Very Good
In the immortal words of singer Fats Waller, "I believe in miracles...." Who else is a believer? Agnieszka Holland, best known for poetic period pieces like Washington Square and trite garbage like Total Eclipse, who finally ventures into the modern era (or reasonably modern: 1979) with The Third Miracle.

Based on the poorly-received novel of the same name, The Third Miracle follows a down-and-out drunk of a priest named Frank Shore (Harris), on his assignment to debunk (or bunk) a claim of sainthood regarding a Chicago woman named Helen. The main case for sainthood? A young girl who prayed to the woman has been cured of lupus. Now the statue where that girl prayed is crying Helen's Type-A human blood. People are flocking from around the nation.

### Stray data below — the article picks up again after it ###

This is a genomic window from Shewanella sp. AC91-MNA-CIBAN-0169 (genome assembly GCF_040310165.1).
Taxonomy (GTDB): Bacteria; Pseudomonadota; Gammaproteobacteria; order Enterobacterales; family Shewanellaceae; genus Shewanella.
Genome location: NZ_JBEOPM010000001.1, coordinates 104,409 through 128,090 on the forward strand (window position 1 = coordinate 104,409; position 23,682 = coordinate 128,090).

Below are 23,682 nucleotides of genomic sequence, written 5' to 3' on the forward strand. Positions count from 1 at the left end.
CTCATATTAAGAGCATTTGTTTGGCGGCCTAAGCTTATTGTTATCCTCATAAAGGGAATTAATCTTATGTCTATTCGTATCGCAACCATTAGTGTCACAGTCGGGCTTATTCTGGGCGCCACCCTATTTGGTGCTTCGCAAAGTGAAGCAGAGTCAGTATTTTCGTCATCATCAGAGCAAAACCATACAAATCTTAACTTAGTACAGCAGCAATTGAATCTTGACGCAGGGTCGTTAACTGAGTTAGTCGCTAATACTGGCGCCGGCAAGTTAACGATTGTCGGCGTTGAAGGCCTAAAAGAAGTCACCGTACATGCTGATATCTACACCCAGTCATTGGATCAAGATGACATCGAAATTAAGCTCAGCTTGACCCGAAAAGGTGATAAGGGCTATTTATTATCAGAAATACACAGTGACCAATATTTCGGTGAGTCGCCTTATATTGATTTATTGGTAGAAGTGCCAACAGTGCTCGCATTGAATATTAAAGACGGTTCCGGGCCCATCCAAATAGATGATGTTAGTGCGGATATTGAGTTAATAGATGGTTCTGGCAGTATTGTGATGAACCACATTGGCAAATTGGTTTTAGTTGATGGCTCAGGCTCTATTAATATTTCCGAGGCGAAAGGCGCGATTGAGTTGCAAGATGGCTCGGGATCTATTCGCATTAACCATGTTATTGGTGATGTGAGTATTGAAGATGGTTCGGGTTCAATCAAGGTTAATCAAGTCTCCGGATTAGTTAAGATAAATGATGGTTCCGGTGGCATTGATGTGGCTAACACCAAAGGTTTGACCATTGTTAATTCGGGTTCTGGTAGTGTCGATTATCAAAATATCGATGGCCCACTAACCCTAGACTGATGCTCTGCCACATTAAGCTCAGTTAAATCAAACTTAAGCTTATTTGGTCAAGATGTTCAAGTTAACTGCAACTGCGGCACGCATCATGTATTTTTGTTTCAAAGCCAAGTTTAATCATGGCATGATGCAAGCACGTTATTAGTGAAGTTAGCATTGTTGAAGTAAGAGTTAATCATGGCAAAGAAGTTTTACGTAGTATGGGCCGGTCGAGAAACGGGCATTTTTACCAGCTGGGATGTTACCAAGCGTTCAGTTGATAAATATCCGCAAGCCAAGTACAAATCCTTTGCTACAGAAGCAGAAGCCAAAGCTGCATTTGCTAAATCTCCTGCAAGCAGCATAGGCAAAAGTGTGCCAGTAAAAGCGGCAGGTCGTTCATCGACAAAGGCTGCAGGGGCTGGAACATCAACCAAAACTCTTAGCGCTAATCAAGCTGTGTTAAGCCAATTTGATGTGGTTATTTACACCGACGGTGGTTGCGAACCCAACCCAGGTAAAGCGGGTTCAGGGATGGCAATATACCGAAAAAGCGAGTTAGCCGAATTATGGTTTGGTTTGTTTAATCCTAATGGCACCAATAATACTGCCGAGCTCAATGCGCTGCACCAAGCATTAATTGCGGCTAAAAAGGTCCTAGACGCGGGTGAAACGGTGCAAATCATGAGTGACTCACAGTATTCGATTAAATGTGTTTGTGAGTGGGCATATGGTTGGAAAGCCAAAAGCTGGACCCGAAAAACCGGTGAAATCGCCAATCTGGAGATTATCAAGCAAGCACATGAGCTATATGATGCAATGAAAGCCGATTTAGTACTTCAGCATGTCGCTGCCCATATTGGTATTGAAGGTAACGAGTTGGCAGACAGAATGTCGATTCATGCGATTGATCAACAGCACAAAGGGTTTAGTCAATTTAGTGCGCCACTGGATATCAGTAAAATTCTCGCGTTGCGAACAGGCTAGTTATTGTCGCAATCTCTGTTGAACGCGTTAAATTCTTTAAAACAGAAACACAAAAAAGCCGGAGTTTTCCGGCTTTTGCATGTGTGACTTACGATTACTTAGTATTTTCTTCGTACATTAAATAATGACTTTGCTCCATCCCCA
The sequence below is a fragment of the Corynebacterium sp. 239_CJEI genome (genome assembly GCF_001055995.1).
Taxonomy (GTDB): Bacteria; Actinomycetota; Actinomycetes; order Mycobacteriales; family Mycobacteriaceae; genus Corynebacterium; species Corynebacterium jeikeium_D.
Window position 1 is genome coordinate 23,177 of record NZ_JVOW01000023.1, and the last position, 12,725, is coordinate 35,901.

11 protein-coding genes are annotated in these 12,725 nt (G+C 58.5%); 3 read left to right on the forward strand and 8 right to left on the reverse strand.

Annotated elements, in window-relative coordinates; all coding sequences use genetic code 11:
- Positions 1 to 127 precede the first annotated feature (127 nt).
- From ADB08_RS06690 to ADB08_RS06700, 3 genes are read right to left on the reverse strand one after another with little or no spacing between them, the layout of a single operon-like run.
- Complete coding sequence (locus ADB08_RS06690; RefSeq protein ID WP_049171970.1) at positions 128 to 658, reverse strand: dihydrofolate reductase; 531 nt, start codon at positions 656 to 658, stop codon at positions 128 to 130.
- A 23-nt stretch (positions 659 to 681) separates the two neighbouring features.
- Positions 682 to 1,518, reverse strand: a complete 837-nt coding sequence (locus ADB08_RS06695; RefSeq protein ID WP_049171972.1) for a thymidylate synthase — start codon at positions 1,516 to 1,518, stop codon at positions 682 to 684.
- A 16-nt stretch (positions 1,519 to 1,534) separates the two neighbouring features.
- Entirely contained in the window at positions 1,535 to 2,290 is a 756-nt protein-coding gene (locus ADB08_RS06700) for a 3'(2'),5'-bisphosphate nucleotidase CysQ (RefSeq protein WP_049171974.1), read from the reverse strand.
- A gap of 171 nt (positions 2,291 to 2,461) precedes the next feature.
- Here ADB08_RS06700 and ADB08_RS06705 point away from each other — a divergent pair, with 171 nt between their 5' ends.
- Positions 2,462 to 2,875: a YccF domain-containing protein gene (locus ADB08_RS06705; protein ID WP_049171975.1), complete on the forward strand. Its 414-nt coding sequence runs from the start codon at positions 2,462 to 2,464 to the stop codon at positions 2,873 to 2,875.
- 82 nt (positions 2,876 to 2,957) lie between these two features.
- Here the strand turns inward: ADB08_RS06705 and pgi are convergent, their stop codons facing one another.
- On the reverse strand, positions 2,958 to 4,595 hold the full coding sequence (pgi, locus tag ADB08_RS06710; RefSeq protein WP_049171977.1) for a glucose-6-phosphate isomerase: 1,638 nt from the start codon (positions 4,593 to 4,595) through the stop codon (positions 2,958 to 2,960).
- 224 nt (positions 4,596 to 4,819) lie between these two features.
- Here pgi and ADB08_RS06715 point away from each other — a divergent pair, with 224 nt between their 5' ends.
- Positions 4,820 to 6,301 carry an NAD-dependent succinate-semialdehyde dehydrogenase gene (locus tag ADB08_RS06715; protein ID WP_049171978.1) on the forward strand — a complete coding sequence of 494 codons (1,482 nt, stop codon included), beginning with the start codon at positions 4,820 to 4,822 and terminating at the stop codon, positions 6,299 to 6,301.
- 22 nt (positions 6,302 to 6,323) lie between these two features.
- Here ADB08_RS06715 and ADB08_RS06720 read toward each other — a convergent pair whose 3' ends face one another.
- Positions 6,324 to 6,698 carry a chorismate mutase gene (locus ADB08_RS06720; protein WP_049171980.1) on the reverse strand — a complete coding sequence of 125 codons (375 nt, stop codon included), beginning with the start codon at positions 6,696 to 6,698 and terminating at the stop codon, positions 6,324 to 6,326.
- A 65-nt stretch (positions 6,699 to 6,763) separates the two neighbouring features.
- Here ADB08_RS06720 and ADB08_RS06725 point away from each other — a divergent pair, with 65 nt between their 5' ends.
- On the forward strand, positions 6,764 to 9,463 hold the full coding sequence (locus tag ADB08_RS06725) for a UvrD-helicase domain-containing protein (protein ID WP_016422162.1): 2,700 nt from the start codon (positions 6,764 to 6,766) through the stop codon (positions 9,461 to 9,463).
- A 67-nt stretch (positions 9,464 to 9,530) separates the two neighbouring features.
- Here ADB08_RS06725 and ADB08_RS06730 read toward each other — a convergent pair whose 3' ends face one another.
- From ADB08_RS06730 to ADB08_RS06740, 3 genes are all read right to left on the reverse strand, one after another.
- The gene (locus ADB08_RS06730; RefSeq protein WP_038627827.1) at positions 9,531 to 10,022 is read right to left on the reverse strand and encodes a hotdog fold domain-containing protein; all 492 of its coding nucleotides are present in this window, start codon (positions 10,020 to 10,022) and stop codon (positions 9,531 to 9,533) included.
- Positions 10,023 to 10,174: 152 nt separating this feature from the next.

Continue reading: The Third Miracle Review

Walking And Talking Review


Excellent
Well, a lot more talking than walking.... And not to be confused with last year's Kicking and Screaming.

And not at all a bad movie, and the most aptly titled film out right now. Walking and Talking is basically just that, focusing on best friends Laura (Anne Heche) and Amelia (Catherine Keener) and their comedic struggles with life and love at the dawn of the big 3-0.

Continue reading: Walking And Talking Review

I Know What You Did Last Summer Review


OK
Yesterday's flavor of the month Kevin Williamson penned this little horror flick way back in 1997, a terribly straightforward tale where the suspected killer... really is the killer. Notably, this movie launched the film career of Jennifer Love Hewitt's breasts.